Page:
There are three treatments for hyperthyroidism. Antithyroid medicine and radioactive iodine are the ones doctors use most often. In rare cases, surgery may be done. Hyperthyroidism can lead to more serious problems. So even if your symptoms are not bothering you, you still need treatment.
The kind of treatment you have depends on your age, what is causing your hyperthyroidism, how much thyroid hormone your body is making, and other medical conditions you may have. Each kind of treatment has benefits and risks. Discuss the benefits and risks of each kind of treatment with your doctor. For some people, more than one kind of treatment may be needed.
Initial treatment for hyperthyroidism usually is antithyroid medicine or radioactive iodine therapy. If you have a lot of symptoms, your doctor may recommend that you take antithyroid medicine first to help you feel better. Then you can decide whether to have radioactive iodine therapy.
- Antithyroid medicines work best if you have mild hyperthyroidism, if this is the first time you are being treated for Graves' disease, if you are younger than 50, or if your thyroid gland is only swollen a little bit (small goiter).
- Radioactive iodine is often recommended if you have Graves' disease and are older than 50, or if you have thyroid nodules (toxic multinodular goiter) that are releasing too much thyroid hormone. Radioactive iodine is not used if:
Surgery is not usually part of initial treatment. You may need surgery if your thyroid gland is so big that you have a hard time swallowing or breathing. Or you may need surgery if a single large thyroid nodule is releasing too much thyroid hormone.
During and after treatment for hyperthyroidism, you will have regular blood tests to check your levels of thyroid-stimulating hormone (TSH). You will also have regular thyroid hormone tests to check your levels of hormones called T4 and T3. These tests are a good way to know how well your treatment is working. If your symptoms do not go away after your initial treatment, you may need to repeat the treatment or try a different treatment.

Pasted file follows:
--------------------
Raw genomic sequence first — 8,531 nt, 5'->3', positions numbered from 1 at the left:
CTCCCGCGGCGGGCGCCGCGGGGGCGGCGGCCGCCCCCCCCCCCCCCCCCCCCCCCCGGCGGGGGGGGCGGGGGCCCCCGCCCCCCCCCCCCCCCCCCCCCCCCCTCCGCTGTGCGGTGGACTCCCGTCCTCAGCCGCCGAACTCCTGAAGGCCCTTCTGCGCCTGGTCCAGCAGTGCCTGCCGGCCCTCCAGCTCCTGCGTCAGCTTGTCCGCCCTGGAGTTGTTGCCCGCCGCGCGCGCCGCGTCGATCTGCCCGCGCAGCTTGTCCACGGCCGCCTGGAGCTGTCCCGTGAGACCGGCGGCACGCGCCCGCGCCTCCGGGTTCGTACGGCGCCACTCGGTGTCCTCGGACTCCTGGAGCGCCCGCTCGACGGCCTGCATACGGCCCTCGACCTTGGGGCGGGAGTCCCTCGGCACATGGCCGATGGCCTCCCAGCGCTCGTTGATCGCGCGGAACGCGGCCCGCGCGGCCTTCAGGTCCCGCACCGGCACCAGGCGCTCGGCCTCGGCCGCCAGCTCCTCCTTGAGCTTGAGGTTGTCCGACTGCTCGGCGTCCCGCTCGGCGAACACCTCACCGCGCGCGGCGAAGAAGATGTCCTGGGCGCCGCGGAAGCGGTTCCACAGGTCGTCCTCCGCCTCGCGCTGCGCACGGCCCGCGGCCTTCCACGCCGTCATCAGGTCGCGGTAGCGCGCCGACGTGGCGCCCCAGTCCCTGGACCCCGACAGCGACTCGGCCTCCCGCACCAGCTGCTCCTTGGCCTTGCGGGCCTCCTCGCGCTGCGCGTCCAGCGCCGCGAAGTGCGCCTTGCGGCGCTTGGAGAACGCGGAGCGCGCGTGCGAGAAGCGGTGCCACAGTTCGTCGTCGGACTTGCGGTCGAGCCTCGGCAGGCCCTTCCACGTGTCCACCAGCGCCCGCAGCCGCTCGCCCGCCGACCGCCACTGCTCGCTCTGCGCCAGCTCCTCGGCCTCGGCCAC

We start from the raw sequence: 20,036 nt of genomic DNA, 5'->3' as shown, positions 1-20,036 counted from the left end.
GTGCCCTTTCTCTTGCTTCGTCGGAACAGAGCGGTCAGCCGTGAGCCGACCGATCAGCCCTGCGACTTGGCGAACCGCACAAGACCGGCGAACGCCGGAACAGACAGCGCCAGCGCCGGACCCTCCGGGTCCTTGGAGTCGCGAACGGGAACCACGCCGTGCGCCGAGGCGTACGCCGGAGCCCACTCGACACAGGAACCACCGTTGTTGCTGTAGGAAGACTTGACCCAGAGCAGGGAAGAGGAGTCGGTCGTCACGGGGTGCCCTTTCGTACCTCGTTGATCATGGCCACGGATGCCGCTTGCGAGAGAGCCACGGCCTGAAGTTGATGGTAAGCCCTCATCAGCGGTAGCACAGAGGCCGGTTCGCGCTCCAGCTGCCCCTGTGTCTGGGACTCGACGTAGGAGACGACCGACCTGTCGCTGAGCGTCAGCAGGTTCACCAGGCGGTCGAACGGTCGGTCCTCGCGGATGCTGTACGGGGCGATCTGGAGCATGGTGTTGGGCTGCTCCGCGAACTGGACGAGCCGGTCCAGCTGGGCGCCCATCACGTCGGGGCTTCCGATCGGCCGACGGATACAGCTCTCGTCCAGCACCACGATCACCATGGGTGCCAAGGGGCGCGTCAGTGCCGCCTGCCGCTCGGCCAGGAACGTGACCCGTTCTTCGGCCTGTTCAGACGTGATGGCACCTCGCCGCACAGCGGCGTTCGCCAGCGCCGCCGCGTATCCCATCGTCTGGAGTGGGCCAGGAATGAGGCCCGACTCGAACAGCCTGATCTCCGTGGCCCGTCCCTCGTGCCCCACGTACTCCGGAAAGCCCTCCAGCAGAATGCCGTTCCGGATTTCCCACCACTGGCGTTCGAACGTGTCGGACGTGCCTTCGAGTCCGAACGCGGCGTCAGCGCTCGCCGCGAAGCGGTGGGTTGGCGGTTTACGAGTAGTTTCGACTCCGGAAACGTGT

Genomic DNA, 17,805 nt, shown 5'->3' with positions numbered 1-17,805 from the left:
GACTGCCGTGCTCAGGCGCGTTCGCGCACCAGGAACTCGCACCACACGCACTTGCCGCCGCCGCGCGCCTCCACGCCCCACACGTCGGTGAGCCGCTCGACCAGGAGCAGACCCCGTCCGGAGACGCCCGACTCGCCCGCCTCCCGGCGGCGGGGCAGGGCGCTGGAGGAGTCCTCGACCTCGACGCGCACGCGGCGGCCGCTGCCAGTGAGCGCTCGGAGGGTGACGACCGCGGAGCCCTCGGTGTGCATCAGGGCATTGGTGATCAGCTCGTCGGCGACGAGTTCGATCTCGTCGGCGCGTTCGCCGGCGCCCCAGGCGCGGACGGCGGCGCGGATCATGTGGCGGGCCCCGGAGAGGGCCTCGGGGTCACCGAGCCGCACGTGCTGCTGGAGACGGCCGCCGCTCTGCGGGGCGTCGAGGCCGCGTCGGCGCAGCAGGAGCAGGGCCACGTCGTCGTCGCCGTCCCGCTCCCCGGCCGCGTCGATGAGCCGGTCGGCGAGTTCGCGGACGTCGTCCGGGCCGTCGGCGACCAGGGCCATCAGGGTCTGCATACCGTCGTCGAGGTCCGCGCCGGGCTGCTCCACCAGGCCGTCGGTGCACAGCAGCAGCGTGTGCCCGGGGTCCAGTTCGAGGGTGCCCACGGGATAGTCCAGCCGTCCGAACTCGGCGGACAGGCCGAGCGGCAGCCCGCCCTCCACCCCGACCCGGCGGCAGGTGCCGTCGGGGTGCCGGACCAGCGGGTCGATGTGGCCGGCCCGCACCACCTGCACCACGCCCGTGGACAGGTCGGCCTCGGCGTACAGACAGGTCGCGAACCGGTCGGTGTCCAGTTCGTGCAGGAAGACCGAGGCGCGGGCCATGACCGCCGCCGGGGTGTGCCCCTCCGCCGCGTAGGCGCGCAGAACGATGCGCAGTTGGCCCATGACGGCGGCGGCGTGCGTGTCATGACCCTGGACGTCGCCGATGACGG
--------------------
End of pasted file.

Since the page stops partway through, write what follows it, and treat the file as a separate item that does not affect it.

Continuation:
- If you have Graves' disease and have been taking antithyroid medicine but your hyperthyroidism has not improved, you can continue to take antithyroid medicine or you can try radioactive iodine therapy.
- If you have lots of side effects from antithyroid medicines and radioactive iodine is not an option for you, you may need surgery to remove all or part of your thyroid gland (thyroidectomy).
Sometimes treatment cures your hyperthyroidism but may cause hypothyroidism. Hypothyroidism is the opposite of hyperthyroidism-instead of making too much thyroid hormone, your body is now making too little thyroid hormone. Hypothyroidism is most common after treatment with radioactive iodine. But it can also occur after surgery and sometimes after taking antithyroid medicine.
Be sure to call your doctor if you start to gain weight, feel tired, or feel cold more often than usual. These symptoms may mean you have hypothyroidism and you need to take a different medicine called thyroid hormone medicine. For more information, see the topic Hypothyroidism.
Treatment if the condition gets worse
If radioactive iodine or antithyroid medicines are not working well, you may need:
- Another treatment of radioactive iodine.
- Surgery to remove all or part of your thyroid gland (thyroidectomy).
After treatment with radioactive iodine, you may develop hypothyroidism (too little thyroid hormone). Call your doctor if you have any of the symptoms of hypothyroidism such as gaining weight, feeling tired, or feeling cold more often than usual. If you do have hypothyroidism, you may need to take thyroid hormone medicine for the rest of your life. For more information, see the topic Hypothyroidism.